amongst books

amongst books

Thursday, March 18, 2021

Bank Street to Gladstone to Knife Fork Book to Last Year's Troubles

 today I walked outside for a longish ramble. I seldom do these anymore. I was glad to be out. From my apartment I walked west to Bank Street. I noticed that Connors Pub has closed and there’s a notice that says it’s going to be the home of the Gilmour, an ordinary Canadian pub. This is a pub Charles and I occasionally stopped into, in the Before Times. We would go there on a Saturday afternoon and end up not going grocery shopping. Procrastinating and ending up so into our conversation that we would wander about and just celebrate the day.

 

There seem to be numerous weed shops and vape shops now on Bank. I went to the LCBO at Bank and McLeod to pick up chardonnay. I had a craving. It happens in the spring. I got Wolf Blass Yellow Label, which is ok, but a tad too sweet and not oaky enough for me. I drink so seldomly these days, if I’m going to imbibe I want it to be extra good. Do you know of a truly oaky, substantial chardonnay? Give me a shout.

 

That’s my new favourite expression: give me a shout. Not a holler or a call, but a shout. Drop me a line? Send me some frangible tokens.

 

In the LCBO, I was asking the clerk where the WBYL chardonnay was. As she was telling me, and we were at the appropriate distance, wearing masks etc…I choked on my own saliva and coughed up a storm. The horror. The poor woman. I backed away slowly, as did she. I was frozen. Mortified. What could I say?

 

I went to the Shoppers to pick up my semi-monthly goods, applying my Seniors (55+) discount to eye drops, body wash, emery boards, a pair of scissors with a red handle, some mini Scotch tape (no mini whisky bottles attached alas), a box of travelling Lactaid, a bottle of roll on aromatherapy oil for curing headaches. I use this by my bed at night. It helps me to sleep. I roll a little on the inside of my wrists and my temples. It’s like rolling peace over them. And calm. This one is spearmint.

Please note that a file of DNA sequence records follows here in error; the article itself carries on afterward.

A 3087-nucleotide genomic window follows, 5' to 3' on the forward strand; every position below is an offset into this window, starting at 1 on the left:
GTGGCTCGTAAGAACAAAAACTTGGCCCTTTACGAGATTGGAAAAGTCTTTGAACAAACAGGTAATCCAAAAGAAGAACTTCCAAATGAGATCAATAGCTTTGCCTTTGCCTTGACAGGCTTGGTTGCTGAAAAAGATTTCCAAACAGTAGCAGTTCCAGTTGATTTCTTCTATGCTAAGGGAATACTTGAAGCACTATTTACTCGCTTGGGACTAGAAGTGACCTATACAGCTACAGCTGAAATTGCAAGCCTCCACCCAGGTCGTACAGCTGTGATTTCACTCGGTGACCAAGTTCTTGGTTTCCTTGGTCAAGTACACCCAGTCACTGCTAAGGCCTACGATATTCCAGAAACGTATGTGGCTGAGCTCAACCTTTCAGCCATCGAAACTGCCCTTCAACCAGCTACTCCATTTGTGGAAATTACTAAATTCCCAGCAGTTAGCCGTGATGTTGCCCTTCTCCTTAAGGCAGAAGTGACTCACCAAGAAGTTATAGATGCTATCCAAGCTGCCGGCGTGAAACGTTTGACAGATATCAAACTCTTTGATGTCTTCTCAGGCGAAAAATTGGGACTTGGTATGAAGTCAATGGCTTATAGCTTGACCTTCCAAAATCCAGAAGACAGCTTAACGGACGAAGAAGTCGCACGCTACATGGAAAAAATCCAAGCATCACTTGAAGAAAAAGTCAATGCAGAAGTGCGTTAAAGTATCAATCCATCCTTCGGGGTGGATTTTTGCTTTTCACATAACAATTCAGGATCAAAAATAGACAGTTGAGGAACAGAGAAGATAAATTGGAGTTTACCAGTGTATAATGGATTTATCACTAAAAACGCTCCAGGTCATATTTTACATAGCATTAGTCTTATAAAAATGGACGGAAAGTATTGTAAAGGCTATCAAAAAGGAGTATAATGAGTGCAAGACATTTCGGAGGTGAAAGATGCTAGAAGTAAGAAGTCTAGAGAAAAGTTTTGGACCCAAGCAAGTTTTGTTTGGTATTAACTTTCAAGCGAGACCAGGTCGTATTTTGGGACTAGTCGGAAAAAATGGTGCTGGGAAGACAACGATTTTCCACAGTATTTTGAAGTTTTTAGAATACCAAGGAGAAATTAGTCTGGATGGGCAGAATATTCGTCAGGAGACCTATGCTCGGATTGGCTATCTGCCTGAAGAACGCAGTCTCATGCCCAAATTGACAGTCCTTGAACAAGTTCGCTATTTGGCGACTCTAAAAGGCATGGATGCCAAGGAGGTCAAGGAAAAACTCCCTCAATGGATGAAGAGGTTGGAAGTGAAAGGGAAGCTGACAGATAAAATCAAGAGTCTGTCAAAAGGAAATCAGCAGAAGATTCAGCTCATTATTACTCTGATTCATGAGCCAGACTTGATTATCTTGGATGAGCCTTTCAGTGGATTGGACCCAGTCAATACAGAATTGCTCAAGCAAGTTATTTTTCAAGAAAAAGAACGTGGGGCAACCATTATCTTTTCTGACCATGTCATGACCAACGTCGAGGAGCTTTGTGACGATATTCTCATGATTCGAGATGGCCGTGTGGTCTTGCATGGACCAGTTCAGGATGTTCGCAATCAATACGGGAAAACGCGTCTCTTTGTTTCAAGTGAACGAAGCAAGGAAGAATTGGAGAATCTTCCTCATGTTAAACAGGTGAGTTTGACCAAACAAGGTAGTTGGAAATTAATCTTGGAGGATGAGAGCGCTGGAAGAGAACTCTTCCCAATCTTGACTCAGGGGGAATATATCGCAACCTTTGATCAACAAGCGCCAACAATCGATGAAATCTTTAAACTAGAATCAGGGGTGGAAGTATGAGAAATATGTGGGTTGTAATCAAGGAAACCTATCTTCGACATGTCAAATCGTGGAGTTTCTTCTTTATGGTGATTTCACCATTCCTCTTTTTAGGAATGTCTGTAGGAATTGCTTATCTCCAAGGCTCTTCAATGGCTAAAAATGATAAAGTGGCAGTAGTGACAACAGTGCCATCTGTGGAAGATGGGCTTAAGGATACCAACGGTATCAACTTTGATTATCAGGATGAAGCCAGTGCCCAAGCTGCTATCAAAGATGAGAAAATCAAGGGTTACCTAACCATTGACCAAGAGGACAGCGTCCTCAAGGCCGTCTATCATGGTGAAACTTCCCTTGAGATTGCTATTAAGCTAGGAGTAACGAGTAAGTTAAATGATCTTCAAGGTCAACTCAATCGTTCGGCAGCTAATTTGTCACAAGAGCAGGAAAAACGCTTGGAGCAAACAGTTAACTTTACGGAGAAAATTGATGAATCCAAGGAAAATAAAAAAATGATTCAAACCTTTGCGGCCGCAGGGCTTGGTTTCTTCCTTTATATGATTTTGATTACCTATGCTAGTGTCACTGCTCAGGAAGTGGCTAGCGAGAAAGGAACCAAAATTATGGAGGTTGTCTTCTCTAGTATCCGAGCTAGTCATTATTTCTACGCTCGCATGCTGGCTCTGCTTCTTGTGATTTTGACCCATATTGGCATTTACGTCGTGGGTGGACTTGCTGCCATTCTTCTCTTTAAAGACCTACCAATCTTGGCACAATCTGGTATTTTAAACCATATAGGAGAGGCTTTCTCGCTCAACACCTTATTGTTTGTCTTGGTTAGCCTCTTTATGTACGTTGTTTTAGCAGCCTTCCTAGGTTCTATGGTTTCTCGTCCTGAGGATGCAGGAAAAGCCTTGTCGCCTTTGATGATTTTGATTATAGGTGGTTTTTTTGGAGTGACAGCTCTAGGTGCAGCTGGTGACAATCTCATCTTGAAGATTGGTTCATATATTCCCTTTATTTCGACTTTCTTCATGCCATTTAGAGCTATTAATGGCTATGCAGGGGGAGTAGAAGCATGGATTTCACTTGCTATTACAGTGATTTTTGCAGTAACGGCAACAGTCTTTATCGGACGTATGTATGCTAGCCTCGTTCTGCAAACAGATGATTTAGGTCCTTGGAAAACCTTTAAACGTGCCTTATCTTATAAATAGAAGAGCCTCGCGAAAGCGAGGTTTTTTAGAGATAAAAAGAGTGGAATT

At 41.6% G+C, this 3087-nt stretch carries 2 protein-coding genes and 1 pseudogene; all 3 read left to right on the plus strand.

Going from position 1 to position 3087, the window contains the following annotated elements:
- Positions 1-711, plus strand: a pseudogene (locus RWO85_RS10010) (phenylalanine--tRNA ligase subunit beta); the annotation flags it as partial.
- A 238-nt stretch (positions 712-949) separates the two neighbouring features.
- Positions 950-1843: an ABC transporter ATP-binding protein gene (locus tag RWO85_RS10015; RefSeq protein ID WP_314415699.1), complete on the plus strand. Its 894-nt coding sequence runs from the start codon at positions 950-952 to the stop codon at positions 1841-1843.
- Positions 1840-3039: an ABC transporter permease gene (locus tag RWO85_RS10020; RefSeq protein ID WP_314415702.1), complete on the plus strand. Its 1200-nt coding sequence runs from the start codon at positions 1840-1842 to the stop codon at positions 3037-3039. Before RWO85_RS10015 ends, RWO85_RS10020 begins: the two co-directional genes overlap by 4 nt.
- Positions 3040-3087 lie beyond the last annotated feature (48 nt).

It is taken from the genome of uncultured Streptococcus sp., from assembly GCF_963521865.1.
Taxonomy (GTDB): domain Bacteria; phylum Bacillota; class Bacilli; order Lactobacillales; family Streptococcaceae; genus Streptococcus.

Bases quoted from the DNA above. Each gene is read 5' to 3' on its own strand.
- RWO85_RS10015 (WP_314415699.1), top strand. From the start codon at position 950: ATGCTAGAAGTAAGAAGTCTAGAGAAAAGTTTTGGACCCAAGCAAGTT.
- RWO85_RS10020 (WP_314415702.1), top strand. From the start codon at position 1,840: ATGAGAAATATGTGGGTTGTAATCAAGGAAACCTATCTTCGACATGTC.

I walked along Gladstone. The White Monkey antique store is closed. It’s been there for years. I used to love to look in the window. I chatted with a gent who came out of what I think was a barbershop. He was standing there. We were both wearing masks. I asked him how his day was going. He said it was good and asked about mine. I said it’s going fine, if I behave myself. I have no idea why I sent that.

 

I passed a bread place, a chicken place that has looked closed since I moved to the area, and a new Indian restaurant, that I think was called the Curry Place. I turned up North to my street and looked for crocuses, but it’s too soon. The snow is mostly gone but the ground is solid khaki green/mud brown. There was a bit of ground cover and a few shoots from bulbs.

This evening I tuned in to the Knife Fork Book reading JESSI MACEACHERN A NUMBER OF STUNNING ATTACKS LAUNCH w/Special Guests KLARA DU PLESSIS + JESSIE JONES – on Zoom. I kept my video off, my sound on mute and I closed my eyes and listened to phonemes, rising and tumbling into pictures. This is my favourite way to attend a virtual reading. I lay on my couch for an hour in the dark. I may have dozed off now and again, just because I was so at peace. I love voices. If I love anything about poetry it is its sound. To have it given to me so purely without any demand from me at all. It was a luxury. I felt surrounded by good folks too. There’s a companionship in being together that way.

 

Kirby is a gentle, supportive and welcoming host. Knife Fork Book is a haven. These days we need all the havens and gentleness we can get.

 

I came home. Ha! See what I did there? I was at home already.

 

I listened to the Spoken Web podcast for a bit. An episode about women and sound, silence and abuse. I drew. I made three faceless girls in pencil. The Grey Girls. I gave them an alphabet of trauma.

 

Tomorrow Ottawa is back in the red zone, a new way of saying – restrictions again, don’t ask me the details. It’s a harrowing time.

 

Here’s Last Year’s Troubles from Suzanne Vega, Songs in Red and Gray


 

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